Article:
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Weighing in on Health: There Is More to You Than Just Your BMI


The Body Mass Index (BMI), for years which was considered the gold standard in health measurement by both the medical and weight loss industries, has recently come into question. The American Medical Association (AMA), “the big league” in the world of medicine, is now saying,


"Hey - wait! The BMI isn't all that and a bag of chips - and it isn’t telling us the whole story we once believed it did.”


Just in case you aren’t sure- the BMI is calculated by dividing a person's weight in pounds or kilograms by the square of their height in meter or feet and inches. The problem with BMI lies in its oversimplification of human body composition. One pretty massive


limitation of BMI is that it does not account for the composition of body weight. Human body weight is made up of muscle (lean mass), fat, bone, water, and organs, each contributing differently to our health.


Muscle tissue is denser than fat tissue, meaning it takes up less space for the same weight. Therefore, athletes and individuals who work out regularly and have high muscle mass might register as 'overweight' or 'obese' on the BMI scale, despite being in excellent health.

Similarly, as we age, we tend to lose muscle mass and gain fat, even if our weight stays the same. This shift in body composition could falsely lead to an 'ideal' BMI number, while the individual might be at risk of health problems due to increased body fat.


The BMI also doesn't tell the story of how the fat is distributed in the body. For years, research has shown that individuals with more fat around the middle (apple-shaped bodies) are at a higher risk for conditions such as heart disease and diabetes compared to those who carry excess weight around the hips and thighs (pear-shaped bodies).


The American Medical Association, among other organizations in the medical industry are finally acknowledging these limitations. Just two weeks ago they began recommending the use of other health indicators alongside BMI. These might include waist circumference, waist-to-hip ratio, and body fat percentage, which may give a better insight into body composition and fat distribution and possible health risks. The understanding is growing that health metrics should be as diverse as we are!


A brief tangent to share my two cents:

While I appreciate that medical organizations need to establish standardized health measurements as a guiding system for the industry, it's worth mentioning that standardized formulas tend to be "one size fits all" and often depersonalize patients' care. The push for a new, standardized approach has tweaks my concern that it might just impose another rigid structure that may overlook the individuality of the patient being treated.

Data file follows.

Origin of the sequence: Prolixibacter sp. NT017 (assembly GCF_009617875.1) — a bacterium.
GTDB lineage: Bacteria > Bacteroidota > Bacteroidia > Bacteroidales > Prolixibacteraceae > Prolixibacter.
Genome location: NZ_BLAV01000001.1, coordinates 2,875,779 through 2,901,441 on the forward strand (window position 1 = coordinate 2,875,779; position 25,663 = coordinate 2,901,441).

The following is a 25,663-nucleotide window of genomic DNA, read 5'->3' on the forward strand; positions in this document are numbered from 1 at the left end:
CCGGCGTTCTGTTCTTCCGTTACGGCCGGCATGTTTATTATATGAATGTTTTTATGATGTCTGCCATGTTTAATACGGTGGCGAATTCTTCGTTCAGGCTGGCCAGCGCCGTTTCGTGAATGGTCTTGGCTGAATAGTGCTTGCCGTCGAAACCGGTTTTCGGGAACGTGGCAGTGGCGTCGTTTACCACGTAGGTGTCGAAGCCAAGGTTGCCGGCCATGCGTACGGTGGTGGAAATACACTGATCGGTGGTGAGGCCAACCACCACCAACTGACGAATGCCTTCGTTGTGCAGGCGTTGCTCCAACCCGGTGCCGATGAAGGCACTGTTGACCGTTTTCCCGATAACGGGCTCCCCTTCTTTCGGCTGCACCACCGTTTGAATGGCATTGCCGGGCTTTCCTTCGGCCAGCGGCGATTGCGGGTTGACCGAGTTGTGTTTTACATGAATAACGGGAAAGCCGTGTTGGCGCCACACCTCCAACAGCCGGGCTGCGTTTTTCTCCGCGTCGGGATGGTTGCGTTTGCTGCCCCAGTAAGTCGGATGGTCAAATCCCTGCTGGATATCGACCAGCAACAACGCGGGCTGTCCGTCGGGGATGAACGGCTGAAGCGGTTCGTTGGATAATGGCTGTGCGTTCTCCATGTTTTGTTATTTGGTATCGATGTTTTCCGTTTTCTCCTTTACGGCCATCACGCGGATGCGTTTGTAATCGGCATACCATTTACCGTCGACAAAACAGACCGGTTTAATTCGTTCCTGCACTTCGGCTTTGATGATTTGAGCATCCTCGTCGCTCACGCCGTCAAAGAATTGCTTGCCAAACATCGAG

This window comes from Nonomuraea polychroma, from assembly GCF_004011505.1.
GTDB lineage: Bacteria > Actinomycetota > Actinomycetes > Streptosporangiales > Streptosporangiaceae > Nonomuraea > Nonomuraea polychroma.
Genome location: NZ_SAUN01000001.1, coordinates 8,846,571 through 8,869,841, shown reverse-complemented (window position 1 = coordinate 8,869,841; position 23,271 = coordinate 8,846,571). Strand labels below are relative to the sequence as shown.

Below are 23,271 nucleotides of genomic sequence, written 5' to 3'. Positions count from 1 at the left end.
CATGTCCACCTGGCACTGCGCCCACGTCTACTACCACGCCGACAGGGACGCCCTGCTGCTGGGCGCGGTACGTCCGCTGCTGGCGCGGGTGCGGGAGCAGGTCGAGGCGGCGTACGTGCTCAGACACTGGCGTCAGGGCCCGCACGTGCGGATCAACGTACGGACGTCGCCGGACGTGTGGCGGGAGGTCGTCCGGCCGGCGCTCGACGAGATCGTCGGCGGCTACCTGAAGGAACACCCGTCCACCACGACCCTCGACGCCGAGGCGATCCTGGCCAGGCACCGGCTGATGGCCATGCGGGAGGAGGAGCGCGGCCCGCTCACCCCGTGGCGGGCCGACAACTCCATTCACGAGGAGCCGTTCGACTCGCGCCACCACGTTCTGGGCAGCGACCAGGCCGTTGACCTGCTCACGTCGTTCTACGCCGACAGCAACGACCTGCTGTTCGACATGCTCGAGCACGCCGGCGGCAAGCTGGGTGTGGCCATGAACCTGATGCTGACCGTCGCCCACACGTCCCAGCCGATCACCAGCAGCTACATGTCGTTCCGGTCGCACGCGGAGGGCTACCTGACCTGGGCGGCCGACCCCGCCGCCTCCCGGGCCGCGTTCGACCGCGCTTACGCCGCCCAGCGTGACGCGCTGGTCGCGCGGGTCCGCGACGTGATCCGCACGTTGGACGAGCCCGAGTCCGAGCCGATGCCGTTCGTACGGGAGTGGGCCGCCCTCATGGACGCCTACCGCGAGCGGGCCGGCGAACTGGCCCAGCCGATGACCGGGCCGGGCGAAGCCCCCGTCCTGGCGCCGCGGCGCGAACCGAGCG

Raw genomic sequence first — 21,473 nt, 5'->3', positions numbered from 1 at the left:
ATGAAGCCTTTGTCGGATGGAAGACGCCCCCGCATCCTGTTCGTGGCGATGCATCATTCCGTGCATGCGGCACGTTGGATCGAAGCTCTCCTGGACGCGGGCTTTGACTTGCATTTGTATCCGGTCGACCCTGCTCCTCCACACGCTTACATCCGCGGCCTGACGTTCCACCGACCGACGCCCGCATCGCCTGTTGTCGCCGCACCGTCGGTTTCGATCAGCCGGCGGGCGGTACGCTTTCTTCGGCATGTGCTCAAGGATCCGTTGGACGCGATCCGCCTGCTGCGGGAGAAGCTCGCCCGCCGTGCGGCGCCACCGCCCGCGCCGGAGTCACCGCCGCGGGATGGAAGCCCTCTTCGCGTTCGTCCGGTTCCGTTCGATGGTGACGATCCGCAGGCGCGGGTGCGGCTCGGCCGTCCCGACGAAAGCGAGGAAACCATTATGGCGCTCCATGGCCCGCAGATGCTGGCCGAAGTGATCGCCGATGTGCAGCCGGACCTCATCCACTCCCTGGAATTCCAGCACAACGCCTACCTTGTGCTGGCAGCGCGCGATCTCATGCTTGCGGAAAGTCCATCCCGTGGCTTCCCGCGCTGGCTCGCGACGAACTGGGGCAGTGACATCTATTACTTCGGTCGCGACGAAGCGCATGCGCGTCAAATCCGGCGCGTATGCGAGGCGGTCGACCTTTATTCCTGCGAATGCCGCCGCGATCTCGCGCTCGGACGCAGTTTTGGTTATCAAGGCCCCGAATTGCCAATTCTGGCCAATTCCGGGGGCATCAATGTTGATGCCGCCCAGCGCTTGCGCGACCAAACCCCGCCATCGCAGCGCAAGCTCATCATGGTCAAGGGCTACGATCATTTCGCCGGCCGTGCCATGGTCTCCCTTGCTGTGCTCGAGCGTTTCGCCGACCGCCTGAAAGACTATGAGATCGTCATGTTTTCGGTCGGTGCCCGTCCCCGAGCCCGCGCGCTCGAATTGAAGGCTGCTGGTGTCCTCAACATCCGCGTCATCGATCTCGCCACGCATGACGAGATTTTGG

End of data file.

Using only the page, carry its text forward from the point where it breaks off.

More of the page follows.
One of my personal experiences which, while not directly related to weight issues, exemplifies how impersonal the medical industry can sometimes be. When I had broken my ankle, the doctor who saw me didn't seem to come into my room to speak to Erica - the person with a broken ankle. Instead, he came in to talk to 'the ankle.' True story, I overheard him telling his assistant, just outside my open door, that he was going to 'speak to the ankle’ and then walked into my room. When he greeted me, I simply said, “hello, I am the ankle.”


These experiences have strengthened my belief in the importance of treating patients as whole individuals, rather than fitting them into a set of standardized measurements or problem areas. We need to ensure that our health care system acknowledges and works with our unique needs and experiences, rather than boxing us into predefined categories - underweight, normal weight, overweight, obese, morbidly obese.


As a health and happiness coach, I've long emphasized that the road to health and happiness isn't about conforming to a one-size-fits-all model. It's about adopting a lifestyle that helps you feel your best: nourishing food, regular exercise, and most importantly, a positive and empowered mindset.


For many years, I was deeply rooted in the weight loss industry's narrow mindset, often equating my value with the number on the scale or a BMI calculation. Mind you, at the time of my involvement, I didn’t see the problems that I saw in hindsight. Through personal experience, education, and professional growth, I've come to understand that we are so much more than these numbers.



Absolutely, we are so much more than mere physical entities or a set of numbers. As mothers, daughters, sisters, and wives, we exist in a rich web of relationships. Our lives are sprinkled with unique interests, concerns, and ambitions. We experience bustling schedules, we fight/struggle with inner voices and life's challenges, and relish moments of happiness and joy. Our quest for health should not overlook these beautiful truths but instead embrace our complete, vibrant selves.

I'm committed to helping you navigate these changing perspectives, challenging long-held beliefs, and shifting the focus from mere numbers to overall well-being. Because every woman deserves a vibrant, confident, and fulfilled life. It’s time to shatter the chains of negative self-talk, place health and happiness at the forefront, and truly THRIVE.


We can use the scientific advancements to our advantage and redefine health on our own terms. Because, at the end of the day, life isn't just about surviving, but about enjoying every moment and living to the fullest.


References:




https://www.hsph.harvard.edu/news/hsph-in-the-news/bmi-a-poor-metric-for-measuring-peoples-health-say-experts/


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